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Discussion Starter · #1 ·
<p>My newborn son had his 2 day and 2 week screening just come back from the midwife and the pediatrician sent him for more tests for Hyper/Hypo Thyroidism.  Is there a Hyper and a Hypo or are they one in the same? What scares me is that he is now 5 weeks old and they are just now getting to this. I've read on line that it can cause mental retardation and other problems if you don't get them on medication. Is it safe for them to have waited this long to deal with it? They are telling me the test results won't be back until Tuesday and Thanksgiving is Thursday so he will have to wait another week for anything to be done. How important is it to get something done now? The only two symptoms that he seems to have is he has the prolonged jaundice (his billirubin is at safe levels, but he hasn't changed much in his yellow color since the last test over a week ago) He is gaining weight and growing, but he does at times seem harder to wake up than what I remember my other two babies. At night especially I have to wake him up to nurse him sometimes, otherwise I think he would sleep throught the night without waking. My other two babies woke up religiously every 2-3 hours all night long. Anyone else had an infant with this, but didn't get treatment for the first month. I am just worried about waiting too long. Thanks for any help.</p>
 

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<p>Hyper is overactive, hypo is underactive.  Both can be problematic.  I think the PKU (Guthrie/heelprick) checks for hypothyroidism, and in cases where the results are borderline they do subsequent tests to diagnose properly before medicating.</p>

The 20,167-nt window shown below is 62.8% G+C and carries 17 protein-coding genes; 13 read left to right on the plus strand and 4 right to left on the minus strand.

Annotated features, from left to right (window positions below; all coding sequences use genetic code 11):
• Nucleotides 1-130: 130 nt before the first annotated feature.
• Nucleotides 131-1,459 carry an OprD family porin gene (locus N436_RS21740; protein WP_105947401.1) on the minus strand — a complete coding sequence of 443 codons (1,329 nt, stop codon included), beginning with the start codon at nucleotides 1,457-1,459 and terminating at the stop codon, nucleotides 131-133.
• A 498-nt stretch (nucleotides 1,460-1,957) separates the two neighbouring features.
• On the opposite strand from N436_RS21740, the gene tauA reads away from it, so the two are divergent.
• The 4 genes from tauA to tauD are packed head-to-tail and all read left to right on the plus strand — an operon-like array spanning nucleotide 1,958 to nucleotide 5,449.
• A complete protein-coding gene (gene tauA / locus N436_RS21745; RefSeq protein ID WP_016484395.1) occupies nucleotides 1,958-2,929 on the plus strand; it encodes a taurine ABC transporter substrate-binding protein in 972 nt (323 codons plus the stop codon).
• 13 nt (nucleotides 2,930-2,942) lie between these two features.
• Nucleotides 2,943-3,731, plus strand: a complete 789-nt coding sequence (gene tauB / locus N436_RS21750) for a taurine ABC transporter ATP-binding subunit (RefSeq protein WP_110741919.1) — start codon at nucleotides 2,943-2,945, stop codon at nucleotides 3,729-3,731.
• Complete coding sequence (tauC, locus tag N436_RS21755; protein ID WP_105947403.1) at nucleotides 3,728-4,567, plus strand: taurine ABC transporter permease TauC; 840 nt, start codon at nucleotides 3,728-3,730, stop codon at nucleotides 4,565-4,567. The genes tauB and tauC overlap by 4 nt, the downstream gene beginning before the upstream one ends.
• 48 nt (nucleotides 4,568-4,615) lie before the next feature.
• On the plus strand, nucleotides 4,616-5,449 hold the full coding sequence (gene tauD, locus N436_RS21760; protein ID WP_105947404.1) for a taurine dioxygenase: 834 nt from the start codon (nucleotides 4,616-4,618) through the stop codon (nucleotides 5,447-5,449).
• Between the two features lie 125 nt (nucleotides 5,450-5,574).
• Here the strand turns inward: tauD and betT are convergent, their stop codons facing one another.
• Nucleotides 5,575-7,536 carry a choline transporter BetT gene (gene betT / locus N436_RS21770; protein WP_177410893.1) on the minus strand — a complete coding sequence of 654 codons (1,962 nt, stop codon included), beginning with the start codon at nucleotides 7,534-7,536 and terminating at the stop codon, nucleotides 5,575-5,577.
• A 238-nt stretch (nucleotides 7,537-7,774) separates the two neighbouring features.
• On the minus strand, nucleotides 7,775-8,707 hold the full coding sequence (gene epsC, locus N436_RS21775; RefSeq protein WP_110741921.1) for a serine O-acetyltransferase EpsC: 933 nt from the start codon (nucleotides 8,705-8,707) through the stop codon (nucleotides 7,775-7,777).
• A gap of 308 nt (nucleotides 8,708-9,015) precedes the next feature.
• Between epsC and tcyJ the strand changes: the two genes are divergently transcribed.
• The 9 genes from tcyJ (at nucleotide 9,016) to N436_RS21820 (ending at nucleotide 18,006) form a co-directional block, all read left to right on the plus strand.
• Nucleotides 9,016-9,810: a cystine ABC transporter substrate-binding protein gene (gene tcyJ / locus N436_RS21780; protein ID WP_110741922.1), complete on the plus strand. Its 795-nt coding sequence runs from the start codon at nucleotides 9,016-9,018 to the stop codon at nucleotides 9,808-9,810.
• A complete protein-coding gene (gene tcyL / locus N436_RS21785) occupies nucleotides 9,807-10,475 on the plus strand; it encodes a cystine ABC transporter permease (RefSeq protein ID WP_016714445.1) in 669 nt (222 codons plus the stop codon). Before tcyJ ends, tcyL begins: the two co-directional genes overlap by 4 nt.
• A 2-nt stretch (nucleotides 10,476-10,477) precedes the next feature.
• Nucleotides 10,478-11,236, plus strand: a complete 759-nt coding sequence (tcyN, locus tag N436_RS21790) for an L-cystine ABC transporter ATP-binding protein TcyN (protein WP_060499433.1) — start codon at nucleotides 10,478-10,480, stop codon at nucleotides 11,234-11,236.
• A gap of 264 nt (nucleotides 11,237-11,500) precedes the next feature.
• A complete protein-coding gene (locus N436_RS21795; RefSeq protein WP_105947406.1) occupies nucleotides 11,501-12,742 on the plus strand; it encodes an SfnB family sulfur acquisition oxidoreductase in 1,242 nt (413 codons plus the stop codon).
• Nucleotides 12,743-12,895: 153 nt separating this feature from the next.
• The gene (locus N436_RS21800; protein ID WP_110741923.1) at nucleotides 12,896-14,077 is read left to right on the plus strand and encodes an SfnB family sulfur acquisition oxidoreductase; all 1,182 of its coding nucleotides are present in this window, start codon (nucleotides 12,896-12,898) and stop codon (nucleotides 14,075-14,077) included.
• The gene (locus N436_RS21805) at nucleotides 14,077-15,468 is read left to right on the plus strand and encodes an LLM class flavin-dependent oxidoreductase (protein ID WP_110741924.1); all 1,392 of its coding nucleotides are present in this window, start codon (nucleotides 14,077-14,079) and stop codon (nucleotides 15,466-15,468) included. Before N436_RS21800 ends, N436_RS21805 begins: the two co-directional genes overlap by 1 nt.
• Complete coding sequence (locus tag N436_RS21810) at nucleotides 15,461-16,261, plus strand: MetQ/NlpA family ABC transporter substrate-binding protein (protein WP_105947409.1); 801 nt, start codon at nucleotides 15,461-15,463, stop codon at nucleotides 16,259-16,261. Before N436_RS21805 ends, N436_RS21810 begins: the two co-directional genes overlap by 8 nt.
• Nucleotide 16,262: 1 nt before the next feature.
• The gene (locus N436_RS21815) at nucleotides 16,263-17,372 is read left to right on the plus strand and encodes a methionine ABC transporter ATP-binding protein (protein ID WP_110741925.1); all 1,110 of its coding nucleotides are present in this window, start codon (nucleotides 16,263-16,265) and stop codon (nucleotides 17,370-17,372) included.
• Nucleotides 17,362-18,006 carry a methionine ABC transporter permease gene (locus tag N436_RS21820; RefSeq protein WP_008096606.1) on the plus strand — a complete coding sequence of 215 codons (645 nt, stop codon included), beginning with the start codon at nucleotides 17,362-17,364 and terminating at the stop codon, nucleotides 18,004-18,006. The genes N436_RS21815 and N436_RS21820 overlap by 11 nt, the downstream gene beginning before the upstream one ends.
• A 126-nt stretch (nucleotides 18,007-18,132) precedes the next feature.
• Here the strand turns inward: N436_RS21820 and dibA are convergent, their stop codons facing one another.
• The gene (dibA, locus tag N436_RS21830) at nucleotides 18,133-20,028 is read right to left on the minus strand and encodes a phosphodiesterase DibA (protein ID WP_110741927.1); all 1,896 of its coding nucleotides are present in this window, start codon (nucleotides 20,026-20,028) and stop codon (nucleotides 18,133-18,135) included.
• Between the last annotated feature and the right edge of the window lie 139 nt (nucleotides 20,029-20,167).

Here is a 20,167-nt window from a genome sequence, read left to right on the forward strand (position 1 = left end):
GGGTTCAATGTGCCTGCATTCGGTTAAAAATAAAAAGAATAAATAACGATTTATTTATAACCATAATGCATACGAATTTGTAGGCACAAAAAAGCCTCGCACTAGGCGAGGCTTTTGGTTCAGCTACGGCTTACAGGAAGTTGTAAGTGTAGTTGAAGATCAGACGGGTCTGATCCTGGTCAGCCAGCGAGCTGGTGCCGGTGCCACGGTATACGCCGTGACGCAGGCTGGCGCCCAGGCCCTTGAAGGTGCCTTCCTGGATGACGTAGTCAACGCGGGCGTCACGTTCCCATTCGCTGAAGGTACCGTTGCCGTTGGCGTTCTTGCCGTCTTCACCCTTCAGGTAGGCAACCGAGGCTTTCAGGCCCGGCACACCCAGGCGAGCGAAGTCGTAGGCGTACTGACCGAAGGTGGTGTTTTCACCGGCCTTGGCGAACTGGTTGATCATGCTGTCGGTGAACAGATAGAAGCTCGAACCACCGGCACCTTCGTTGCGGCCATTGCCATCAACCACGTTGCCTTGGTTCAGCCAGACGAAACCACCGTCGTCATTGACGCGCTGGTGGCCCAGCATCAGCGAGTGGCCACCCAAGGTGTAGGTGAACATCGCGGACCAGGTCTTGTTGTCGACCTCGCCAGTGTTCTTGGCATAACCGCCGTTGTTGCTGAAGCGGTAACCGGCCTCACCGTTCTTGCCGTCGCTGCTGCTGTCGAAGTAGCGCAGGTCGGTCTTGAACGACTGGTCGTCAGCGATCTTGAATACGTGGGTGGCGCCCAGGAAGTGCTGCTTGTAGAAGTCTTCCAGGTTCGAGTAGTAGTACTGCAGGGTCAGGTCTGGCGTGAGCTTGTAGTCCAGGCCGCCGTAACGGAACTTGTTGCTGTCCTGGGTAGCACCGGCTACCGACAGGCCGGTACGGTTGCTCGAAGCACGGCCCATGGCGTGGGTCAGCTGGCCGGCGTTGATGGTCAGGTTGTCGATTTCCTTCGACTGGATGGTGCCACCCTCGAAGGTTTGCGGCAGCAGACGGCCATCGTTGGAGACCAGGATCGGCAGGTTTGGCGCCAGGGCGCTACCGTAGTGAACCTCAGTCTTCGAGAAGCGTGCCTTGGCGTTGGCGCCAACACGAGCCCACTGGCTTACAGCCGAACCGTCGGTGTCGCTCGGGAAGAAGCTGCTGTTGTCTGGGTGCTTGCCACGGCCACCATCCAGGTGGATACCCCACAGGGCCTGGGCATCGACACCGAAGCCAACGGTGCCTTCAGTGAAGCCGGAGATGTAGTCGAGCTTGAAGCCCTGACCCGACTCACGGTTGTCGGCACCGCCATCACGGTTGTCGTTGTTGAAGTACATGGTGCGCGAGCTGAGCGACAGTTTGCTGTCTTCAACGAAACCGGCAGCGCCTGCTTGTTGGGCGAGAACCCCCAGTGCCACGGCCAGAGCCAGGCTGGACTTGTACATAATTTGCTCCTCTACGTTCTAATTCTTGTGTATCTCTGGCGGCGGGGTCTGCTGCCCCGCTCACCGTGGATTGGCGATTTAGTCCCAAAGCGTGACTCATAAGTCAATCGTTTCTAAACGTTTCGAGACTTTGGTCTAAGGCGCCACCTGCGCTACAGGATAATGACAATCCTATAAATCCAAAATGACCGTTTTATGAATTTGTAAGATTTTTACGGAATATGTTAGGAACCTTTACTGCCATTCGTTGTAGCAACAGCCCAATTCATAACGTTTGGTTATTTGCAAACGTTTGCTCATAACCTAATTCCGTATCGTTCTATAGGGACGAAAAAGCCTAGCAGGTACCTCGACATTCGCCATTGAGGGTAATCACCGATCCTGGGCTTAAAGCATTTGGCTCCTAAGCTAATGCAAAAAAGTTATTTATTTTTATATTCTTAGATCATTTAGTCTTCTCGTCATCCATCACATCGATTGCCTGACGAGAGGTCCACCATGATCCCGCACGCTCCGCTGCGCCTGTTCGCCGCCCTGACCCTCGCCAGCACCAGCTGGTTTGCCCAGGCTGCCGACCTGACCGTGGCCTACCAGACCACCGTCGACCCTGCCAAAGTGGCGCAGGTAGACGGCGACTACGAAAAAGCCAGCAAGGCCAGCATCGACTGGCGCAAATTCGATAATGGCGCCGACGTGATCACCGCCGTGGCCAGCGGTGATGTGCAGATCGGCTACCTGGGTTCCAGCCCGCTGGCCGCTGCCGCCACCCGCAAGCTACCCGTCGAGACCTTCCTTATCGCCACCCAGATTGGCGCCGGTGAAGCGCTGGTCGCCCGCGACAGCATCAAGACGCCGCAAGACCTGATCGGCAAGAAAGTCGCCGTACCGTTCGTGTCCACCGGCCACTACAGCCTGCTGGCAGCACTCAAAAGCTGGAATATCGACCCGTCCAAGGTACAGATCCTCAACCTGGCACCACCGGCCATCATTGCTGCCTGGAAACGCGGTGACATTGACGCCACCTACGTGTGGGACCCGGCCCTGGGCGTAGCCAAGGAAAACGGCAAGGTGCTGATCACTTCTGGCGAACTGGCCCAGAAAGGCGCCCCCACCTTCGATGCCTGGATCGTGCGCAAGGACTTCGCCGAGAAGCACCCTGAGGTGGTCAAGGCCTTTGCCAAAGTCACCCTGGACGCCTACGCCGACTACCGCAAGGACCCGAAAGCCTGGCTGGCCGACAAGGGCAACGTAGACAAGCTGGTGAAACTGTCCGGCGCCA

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<p>It sounds from what you say (persistent jaundice, bit sleepy) he might be hypothyroid, but if his results were startlingly poor they would be medicating him by now, so try not to panic.  If he is eating and gaining and growing then he is developing.  I have a perfectly healthy baby who has slept right through since birth (shortest sleep was 5 hours on her birthday, usually 7-9 hours since then), so that might not even be relevant (i too had one which fed every 2-3 hours all night last time around!).</p>
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<p>The more serious the condition the higher the risk of retardation.  But if the results of the newborn screening had been abnormal they would surely have been picked up on already, and this continued testing makes me think he's maybe borderline and they're trying to get a proper picture, OR that he was normal at PKU testing, but the continued jaundice is making them wonder if more is going on and thus they are testing for the most obvious culprit.</p>
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<p>Hang in there mama!</p>
 

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Discussion Starter · #3 ·
<p>I am trying not to worry.  I know his newborn screenings came back with them thinking something was wrong with his Thyroid, I am unsure of what the numbers are because I didn't see any of it. My midwife just got the results right about the time my son turned 1 month old. She faxed it to the pediatrician the same day and the pediatrician ordered the further tests. They called me that evening and wanted me in the next day to get the blood drawn, but they didn't say anything to me about doing anything yet.  I am the one who keeps pointing out the jaundice to the pediatrician. He's had it for so long now and it is not getting any better. I didn't even realize until I did some research that Jaundice was a sign of problems with the thyroid. He nurses fine, he is growing and gaining weight, and he is strong (already holding his head up on his own). I guess I just worry about irreversable damage being done while we are waiting to see what is going on. I will call the Pediatrician tomarrow and try to find out what range he is in, that may at least put my mind at ease and help make it easier to wait for the results. I am glad to know that him sleeping longer at night is normal. I've breast fed all my babies and I've always been told they need to wake up and nurse every 2-3 hours. He is growing a lot and appears to be getting plenty of breast milk so I won't worry to much about that. Thanks so much.</p>